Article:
US 6812461 B1
One embodiment disclosed is an electron beam apparatus for examination of a specimen. The apparatus includes a photocathode source, an objective lens, a beam separator, and a projection lens. The photocathode source generates a primary electron beam with reduced energy spread. The low energy spread beam is focused onto the specimen by the objective lens. The beam separator separates a scattered electron beam from the primary electron beam, and the projection lens images the scattered electron beam. Software routines may analyze the image data for purposes of automated inspection or review.
1. An electron beam apparatus for inspection or review of a specimen, the apparatus comprising:
a photocathode source without electrical heating for generating a primary electron beam with energy spread of less than 100 meV;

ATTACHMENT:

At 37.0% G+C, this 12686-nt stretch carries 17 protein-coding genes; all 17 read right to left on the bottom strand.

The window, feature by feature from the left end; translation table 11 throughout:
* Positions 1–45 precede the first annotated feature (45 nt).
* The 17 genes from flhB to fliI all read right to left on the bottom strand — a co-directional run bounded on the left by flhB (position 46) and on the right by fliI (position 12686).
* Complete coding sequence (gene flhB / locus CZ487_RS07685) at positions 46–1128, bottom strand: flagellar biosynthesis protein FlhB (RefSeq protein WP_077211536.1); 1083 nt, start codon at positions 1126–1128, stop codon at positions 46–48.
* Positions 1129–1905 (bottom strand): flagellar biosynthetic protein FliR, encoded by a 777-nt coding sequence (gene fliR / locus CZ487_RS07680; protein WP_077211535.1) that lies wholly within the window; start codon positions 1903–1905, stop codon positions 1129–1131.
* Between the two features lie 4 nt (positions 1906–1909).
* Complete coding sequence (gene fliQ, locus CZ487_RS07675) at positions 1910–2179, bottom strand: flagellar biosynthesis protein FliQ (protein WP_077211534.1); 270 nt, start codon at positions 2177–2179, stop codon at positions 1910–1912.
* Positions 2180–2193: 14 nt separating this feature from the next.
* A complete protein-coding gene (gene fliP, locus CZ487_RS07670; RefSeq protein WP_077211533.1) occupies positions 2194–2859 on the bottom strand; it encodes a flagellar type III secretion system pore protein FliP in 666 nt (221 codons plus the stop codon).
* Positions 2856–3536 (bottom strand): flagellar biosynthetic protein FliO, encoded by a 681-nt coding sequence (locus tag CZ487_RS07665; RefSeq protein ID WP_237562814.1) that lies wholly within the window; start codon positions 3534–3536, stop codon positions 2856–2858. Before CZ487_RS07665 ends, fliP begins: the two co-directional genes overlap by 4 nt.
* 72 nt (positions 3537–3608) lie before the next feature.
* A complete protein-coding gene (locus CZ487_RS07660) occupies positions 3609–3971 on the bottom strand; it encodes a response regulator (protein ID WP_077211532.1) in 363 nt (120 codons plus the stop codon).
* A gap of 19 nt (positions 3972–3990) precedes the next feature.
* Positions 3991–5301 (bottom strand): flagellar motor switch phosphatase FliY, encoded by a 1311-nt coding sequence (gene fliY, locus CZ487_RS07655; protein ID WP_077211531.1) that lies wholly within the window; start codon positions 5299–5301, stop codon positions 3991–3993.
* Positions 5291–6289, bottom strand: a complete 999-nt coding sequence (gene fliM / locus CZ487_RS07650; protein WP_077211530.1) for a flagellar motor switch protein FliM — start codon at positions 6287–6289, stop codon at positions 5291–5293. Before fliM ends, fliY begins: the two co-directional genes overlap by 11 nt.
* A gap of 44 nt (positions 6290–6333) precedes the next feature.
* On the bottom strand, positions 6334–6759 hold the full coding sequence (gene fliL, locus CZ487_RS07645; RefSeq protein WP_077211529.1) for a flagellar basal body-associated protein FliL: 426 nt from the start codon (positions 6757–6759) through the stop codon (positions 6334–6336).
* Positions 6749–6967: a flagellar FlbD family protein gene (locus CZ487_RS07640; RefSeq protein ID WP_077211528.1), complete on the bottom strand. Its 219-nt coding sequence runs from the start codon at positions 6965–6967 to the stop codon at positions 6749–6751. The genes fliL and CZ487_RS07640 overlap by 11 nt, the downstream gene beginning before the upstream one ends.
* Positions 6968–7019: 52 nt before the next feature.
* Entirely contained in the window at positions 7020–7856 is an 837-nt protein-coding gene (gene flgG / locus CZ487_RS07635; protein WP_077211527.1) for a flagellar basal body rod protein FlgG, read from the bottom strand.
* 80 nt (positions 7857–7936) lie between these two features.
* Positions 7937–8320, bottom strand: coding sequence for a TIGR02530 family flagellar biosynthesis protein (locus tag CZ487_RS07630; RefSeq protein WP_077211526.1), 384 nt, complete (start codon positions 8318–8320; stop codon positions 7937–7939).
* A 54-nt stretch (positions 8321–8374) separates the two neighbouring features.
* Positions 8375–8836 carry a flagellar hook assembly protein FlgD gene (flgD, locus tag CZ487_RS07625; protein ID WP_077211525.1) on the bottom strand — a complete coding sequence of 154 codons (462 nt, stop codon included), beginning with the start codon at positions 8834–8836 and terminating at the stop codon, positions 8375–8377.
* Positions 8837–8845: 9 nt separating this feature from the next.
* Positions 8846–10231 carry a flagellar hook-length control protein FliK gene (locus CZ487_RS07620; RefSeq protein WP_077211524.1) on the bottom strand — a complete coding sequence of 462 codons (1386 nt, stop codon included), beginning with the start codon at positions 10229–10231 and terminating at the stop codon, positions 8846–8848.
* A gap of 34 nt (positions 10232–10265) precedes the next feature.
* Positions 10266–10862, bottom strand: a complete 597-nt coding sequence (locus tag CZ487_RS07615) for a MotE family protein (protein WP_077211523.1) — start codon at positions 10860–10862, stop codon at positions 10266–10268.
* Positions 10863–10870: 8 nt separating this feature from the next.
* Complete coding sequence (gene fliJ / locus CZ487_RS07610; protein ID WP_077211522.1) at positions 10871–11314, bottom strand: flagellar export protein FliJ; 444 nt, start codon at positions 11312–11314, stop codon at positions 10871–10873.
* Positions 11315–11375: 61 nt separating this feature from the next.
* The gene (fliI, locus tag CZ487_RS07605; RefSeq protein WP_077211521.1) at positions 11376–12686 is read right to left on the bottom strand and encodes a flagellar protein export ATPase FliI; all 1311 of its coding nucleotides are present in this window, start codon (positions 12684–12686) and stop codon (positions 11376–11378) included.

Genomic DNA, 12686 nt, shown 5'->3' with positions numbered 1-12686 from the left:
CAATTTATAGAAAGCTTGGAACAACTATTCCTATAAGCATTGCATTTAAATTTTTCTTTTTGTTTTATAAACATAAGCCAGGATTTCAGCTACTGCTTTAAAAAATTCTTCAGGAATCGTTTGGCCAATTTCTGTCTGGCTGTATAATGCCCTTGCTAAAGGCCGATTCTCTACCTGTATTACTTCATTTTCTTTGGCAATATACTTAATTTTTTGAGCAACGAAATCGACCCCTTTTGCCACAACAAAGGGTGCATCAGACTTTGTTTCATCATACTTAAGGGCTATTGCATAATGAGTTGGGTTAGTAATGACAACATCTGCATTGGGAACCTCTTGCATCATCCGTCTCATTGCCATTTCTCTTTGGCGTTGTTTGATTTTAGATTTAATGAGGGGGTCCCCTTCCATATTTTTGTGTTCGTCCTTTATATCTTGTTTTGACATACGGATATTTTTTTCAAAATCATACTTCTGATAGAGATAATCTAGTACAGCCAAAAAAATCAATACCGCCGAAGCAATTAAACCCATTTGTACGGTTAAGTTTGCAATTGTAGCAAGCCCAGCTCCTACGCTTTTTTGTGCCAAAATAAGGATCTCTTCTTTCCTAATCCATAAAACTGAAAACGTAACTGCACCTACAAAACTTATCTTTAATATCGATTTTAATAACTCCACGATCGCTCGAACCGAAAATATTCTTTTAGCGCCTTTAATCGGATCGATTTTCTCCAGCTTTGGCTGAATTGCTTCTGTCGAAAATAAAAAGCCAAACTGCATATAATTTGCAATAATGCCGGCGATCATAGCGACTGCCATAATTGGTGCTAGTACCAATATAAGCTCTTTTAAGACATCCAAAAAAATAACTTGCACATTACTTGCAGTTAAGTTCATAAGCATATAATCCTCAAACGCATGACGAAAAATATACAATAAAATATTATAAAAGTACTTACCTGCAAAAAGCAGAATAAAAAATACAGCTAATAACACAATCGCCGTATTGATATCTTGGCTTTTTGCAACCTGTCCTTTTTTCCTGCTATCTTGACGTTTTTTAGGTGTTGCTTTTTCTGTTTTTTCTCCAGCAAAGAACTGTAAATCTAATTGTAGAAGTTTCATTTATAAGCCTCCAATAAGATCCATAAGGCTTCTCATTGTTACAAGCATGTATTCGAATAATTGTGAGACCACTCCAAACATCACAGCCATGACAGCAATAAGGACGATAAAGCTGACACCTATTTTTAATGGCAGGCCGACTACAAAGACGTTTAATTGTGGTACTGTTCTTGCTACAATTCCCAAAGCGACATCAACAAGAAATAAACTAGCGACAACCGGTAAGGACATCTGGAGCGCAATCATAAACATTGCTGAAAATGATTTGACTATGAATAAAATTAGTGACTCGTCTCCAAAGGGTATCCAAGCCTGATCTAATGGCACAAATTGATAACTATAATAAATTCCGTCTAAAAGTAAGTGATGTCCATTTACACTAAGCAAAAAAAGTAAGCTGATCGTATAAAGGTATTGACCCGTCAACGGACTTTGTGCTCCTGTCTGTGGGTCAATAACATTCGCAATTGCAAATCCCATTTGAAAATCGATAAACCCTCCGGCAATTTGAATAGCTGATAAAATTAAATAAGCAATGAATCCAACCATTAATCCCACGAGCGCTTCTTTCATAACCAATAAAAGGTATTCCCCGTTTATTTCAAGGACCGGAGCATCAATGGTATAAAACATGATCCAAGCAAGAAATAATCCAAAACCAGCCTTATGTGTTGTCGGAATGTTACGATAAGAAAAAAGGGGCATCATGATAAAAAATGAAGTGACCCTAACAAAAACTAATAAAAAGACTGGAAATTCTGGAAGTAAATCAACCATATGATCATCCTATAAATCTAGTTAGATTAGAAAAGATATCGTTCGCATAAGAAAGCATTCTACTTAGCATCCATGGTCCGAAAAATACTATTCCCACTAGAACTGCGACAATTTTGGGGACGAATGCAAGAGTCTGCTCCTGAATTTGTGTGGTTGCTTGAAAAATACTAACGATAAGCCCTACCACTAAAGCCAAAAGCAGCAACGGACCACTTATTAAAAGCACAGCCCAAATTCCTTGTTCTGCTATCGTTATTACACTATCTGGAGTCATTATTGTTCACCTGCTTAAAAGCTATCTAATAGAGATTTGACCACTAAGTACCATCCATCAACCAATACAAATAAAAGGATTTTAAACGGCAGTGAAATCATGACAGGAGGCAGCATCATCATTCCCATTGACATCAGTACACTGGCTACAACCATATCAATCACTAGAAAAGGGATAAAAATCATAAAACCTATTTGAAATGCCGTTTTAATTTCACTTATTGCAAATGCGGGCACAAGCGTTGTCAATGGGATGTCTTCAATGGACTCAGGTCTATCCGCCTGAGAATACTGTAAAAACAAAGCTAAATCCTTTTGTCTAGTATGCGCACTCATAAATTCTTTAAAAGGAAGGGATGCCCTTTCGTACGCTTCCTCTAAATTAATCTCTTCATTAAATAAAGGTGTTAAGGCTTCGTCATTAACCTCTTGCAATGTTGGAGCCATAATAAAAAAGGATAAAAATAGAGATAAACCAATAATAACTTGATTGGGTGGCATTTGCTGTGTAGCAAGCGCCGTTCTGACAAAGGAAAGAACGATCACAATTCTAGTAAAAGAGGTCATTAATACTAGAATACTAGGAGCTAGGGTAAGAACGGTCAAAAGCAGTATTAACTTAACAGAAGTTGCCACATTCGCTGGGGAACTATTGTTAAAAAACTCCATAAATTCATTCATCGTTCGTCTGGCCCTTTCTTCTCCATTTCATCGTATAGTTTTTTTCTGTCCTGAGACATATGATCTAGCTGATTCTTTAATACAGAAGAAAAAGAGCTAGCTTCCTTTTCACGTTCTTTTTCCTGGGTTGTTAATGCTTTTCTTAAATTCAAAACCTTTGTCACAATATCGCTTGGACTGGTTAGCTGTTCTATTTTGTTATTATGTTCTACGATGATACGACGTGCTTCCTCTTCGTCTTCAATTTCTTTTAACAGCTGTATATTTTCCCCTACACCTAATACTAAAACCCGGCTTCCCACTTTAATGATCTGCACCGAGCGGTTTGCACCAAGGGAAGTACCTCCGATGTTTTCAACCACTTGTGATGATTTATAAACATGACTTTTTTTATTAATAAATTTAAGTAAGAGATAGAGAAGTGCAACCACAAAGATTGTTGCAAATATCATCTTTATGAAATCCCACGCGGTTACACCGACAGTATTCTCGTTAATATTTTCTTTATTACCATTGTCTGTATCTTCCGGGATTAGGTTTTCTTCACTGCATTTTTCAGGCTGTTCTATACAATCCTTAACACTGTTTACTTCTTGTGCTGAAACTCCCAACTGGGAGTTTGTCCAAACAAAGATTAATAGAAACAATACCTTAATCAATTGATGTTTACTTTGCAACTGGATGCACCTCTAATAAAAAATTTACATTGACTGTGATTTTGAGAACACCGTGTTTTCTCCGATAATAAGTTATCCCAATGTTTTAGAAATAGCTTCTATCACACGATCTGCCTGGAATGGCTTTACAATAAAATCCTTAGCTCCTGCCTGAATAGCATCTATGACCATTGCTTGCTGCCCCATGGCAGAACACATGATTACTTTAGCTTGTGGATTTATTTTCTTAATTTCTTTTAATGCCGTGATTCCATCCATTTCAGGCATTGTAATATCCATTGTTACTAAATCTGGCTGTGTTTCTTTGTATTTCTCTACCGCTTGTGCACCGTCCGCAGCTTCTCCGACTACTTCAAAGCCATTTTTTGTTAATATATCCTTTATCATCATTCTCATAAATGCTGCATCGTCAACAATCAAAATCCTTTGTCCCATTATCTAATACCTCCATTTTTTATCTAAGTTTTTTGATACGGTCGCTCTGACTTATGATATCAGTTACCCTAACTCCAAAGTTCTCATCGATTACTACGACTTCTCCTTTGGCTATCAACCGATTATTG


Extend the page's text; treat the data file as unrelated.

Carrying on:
a objective lens for focusing the primary electron beam onto the specimen;
a beam separator for separating a scattered electron beam from the primary electron beam; and
a projection lens for imaging the scattered electron beam such that features with dimensions of less than 50 nm are resolvable.
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11. A method for e-beam inspection or review of a specimen, the method comprising:
generating a primary electron beam using a photocathode source without electrical heating such that the primary electron beam has a low energy spread;
focusing the primary electron beam onto an area of the specimen;
separating a scattered electron beam from the primary electron beam; and
imaging the scattered electron beam to produce an image of the area wherein features with dimensions of less than 50 nm are resolved.
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1. Field of the Invention